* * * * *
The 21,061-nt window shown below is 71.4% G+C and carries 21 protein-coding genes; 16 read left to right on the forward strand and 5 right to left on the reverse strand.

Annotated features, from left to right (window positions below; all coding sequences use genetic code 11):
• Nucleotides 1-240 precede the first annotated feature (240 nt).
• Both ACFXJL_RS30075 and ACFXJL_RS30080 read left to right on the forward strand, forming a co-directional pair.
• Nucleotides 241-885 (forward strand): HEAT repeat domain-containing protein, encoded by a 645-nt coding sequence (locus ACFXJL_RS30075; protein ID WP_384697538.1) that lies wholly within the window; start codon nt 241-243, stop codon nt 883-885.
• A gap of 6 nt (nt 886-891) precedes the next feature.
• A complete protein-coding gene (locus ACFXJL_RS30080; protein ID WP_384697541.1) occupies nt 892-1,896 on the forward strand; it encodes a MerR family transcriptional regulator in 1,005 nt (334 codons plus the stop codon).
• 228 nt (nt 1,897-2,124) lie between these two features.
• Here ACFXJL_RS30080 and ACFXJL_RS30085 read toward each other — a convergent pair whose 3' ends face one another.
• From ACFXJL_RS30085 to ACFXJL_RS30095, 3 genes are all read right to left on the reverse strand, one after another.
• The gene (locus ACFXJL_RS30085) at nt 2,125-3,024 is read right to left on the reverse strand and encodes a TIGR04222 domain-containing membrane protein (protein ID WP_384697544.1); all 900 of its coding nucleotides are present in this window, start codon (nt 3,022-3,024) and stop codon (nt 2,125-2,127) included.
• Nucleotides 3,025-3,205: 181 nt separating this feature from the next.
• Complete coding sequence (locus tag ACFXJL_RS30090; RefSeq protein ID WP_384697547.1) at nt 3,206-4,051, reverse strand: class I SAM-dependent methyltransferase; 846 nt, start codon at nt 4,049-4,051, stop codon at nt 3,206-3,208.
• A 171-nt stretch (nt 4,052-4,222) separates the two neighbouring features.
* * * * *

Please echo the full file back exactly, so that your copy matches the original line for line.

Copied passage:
The 21,061-nt window shown below is 71.4% G+C and carries 21 protein-coding genes; 16 read left to right on the forward strand and 5 right to left on the reverse strand.

Annotated features, from left to right (window positions below; all coding sequences use genetic code 11):
• Nucleotides 1-240 precede the first annotated feature (240 nt).
• Both ACFXJL_RS30075 and ACFXJL_RS30080 read left to right on the forward strand, forming a co-directional pair.
• Nucleotides 241-885 (forward strand): HEAT repeat domain-containing protein, encoded by a 645-nt coding sequence (locus ACFXJL_RS30075; protein ID WP_384697538.1) that lies wholly within the window; start codon nt 241-243, stop codon nt 883-885.
• A gap of 6 nt (nt 886-891) precedes the next feature.
• A complete protein-coding gene (locus ACFXJL_RS30080; protein ID WP_384697541.1) occupies nt 892-1,896 on the forward strand; it encodes a MerR family transcriptional regulator in 1,005 nt (334 codons plus the stop codon).
• 228 nt (nt 1,897-2,124) lie between these two features.
• Here ACFXJL_RS30080 and ACFXJL_RS30085 read toward each other — a convergent pair whose 3' ends face one another.
• From ACFXJL_RS30085 to ACFXJL_RS30095, 3 genes are all read right to left on the reverse strand, one after another.
• The gene (locus ACFXJL_RS30085) at nt 2,125-3,024 is read right to left on the reverse strand and encodes a TIGR04222 domain-containing membrane protein (protein ID WP_384697544.1); all 900 of its coding nucleotides are present in this window, start codon (nt 3,022-3,024) and stop codon (nt 2,125-2,127) included.
• Nucleotides 3,025-3,205: 181 nt separating this feature from the next.
• Complete coding sequence (locus tag ACFXJL_RS30090; RefSeq protein ID WP_384697547.1) at nt 3,206-4,051, reverse strand: class I SAM-dependent methyltransferase; 846 nt, start codon at nt 4,049-4,051, stop codon at nt 3,206-3,208.
• A 171-nt stretch (nt 4,052-4,222) separates the two neighbouring features.